Night on Froggy Mountain 2011

We had a small group on 2/12/11. KP, CB and I led a small group of five, including RF and friend. One person didn’t show.
This is the last time this route will be available for this hike, as the new trail will be in place soon. The sky was clear, and the day had been relatively warm. It hadn’t rained since our scouting hike, so we weren’t sure what to expect.

We left the lot around 5:15. By that time, the sun was behind the mountains, though sunset wasn’t until 5:45. It was probably around 50F, cooler at the pond. It seemed warmer at the pond on our scouting hike.

We observed a few animal tracks in the dried mud in the trail. Dark-eyed Junco, Bewick’s Wren, Red-tailed Hawk, White-tailed Kites, and calling Red-shouldered Hawk caught our attention. After we turned to go downhill, American Robin song, and a Great-horned Owl’s hoots were detected by some. Three deer down the trail moved away. We could hear distant Coyotes yipping. A dead Jerusalem Cricket was found by RF in the middle of the trail. As we neared the pond, Red-winged Blackbird song could be heard, and I saw a duck fly towards the pond.

We stopped briefly at the pond to see whether there was any activity. I could see one newt in the water. The outlet by the sign was dry. Last year, we did this hike at the end of the month, and the water was higher.

Since it was so foggy two weeks ago, we weren’t able to see that the hill that we’d had dinner on last year was now covered with Yellow Star Thistle. We had dinner not far from the pond, on the trail. More deer were up on top of the ridge. The moon was overhead, and Orion and Jupiter were visible.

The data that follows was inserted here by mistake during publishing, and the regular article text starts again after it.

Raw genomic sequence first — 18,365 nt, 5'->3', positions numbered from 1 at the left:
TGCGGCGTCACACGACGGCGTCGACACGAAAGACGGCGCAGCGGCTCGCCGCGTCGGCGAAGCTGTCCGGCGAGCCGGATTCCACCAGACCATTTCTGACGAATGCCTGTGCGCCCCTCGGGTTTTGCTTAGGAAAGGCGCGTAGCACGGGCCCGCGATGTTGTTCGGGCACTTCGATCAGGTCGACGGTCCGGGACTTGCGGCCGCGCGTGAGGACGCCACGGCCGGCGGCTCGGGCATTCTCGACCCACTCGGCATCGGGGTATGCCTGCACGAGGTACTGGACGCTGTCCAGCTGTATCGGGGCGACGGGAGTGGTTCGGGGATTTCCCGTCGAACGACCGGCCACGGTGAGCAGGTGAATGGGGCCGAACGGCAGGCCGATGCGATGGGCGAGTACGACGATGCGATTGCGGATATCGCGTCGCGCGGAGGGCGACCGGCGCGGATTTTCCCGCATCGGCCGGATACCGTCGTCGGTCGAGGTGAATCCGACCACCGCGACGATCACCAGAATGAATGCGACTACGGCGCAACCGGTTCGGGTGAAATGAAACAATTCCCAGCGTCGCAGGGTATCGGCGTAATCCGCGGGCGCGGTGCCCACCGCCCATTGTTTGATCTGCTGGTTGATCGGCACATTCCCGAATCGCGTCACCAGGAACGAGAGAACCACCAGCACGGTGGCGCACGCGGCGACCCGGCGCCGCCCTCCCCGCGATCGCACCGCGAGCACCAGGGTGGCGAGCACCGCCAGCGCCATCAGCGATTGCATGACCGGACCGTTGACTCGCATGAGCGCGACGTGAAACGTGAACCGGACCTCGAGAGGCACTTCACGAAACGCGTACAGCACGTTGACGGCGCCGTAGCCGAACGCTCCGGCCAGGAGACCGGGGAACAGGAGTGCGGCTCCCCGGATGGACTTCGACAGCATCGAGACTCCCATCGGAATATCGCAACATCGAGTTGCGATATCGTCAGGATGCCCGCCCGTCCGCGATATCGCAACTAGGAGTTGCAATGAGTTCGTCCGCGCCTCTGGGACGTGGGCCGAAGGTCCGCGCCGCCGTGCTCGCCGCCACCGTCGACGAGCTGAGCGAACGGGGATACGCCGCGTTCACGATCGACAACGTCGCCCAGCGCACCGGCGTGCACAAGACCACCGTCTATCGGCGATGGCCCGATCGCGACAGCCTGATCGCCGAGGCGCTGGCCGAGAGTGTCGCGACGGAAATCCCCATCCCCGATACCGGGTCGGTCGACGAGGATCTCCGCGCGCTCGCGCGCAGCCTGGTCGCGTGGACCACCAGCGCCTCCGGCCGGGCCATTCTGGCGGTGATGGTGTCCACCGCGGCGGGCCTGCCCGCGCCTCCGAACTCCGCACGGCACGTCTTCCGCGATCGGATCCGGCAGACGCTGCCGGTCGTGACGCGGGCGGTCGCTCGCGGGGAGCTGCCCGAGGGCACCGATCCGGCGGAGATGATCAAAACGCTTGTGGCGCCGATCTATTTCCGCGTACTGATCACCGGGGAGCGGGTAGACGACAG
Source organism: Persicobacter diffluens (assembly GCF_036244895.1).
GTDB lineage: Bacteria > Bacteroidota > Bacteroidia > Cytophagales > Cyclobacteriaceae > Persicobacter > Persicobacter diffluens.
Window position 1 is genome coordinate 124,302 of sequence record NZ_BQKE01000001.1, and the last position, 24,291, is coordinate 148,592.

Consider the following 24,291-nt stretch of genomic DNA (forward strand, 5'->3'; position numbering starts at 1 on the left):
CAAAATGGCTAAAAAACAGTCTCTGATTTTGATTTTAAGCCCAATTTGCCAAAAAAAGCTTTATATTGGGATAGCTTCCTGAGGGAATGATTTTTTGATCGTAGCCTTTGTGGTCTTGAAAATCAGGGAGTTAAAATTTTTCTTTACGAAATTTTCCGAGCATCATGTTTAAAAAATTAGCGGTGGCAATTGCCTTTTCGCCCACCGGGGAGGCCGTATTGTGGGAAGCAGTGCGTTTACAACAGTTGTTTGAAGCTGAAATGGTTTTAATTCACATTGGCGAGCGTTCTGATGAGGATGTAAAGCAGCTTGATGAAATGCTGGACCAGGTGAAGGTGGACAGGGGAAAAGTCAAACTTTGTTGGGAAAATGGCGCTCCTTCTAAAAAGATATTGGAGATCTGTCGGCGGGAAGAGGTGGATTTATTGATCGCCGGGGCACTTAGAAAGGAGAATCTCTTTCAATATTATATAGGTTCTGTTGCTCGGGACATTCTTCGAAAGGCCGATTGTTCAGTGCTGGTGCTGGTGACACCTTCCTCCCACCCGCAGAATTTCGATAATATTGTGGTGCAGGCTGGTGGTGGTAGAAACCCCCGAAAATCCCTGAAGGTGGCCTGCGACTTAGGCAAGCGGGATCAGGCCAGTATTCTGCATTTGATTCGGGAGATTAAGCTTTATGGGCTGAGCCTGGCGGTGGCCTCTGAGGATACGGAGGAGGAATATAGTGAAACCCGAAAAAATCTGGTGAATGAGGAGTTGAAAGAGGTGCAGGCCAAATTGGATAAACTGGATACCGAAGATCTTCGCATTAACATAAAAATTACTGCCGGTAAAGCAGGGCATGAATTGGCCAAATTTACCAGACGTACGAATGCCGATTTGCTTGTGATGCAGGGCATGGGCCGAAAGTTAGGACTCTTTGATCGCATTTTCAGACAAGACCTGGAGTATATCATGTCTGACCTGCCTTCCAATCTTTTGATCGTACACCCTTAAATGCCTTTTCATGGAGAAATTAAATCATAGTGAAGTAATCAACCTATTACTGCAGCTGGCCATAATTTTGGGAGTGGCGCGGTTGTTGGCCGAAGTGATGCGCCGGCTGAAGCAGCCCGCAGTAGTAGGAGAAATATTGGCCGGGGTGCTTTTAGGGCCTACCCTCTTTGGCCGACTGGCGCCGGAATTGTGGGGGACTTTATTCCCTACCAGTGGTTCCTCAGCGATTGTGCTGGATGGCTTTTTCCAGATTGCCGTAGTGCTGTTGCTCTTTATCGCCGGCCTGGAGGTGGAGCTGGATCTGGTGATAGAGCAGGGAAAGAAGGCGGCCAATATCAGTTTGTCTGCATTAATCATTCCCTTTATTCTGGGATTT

The treefrogs first started up earlier than I expected, about 15 minutes after sunset instead of 30 minutes two weeks ago. They intermittently called as we had dinner.

Some time after 6:15, we moved down to the water. We could see several newts in amplexus, and someone spotted a couple of newt egg clusters. We saw no frog eggs, but we also hadn’t seen any newt eggs two weeks earlier. After some observation, we took a stroll to the other side of the pond. We heard more Great Horned Owls calling. Something relatively large splashed into the water. Presumably since it has been dry, there were no newts or frogs seen on land.

Most of the treefrogs were on the other side, so we turned around and went back. We found more egg clusters, and the treefrog calls punctuated the quiet. A couple called from close to land, and I vowed to find one of them. It took a while to find the frog that called from about 15″ away in the middle of some Pennyroyal, and I only spotted him because his inflated vocal sac moved a piece of grass! He was the color of mud, and not easy to see even knowing where he was.

Close to 7:30, a Red-legged Frog started to call. One or two of us had heard it earlier, but just briefly. It called regularly with some pauses. Everyone was able to hear it.

P. sierra with R. draytonii below about 700Hz

We headed back after that. We made one stop to look at a fluorescing Polydesmid millipede. I only found one, compared to the approximately 25 on our scouting hike. One of the participants spotted an owl flush from a shrub in front of us.

Back at the lot, we found a small group of astronomers again.

==

Did you know that we’re losing our amphibians? Watch this PBS video.

One of the reasons is Chytrid fungus, which you can read more about here. If you visit different marshes and ponds, you may want to clean your boots to help prevent the spread. The suggested cleaning is the same or similar to that for Sudden Oak Death.

For more on cleaning protocol, see this page at Pinnacles. And for more in-depth information on these diseases, see this site.

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One Response to “Night on Froggy Mountain 2011”

  1. Cindy Says:

    Thanks so much for posting the info about sanitary practices. We don’t think about this much, but our tendency to travel around can be the vector for spreading unpleasant things that harm the natural resources we visit. Simple habits can help control the spread of diseases that are affecting amphibians, or otherwise spreading Sudden Oak Death, even invasive plant seeds.


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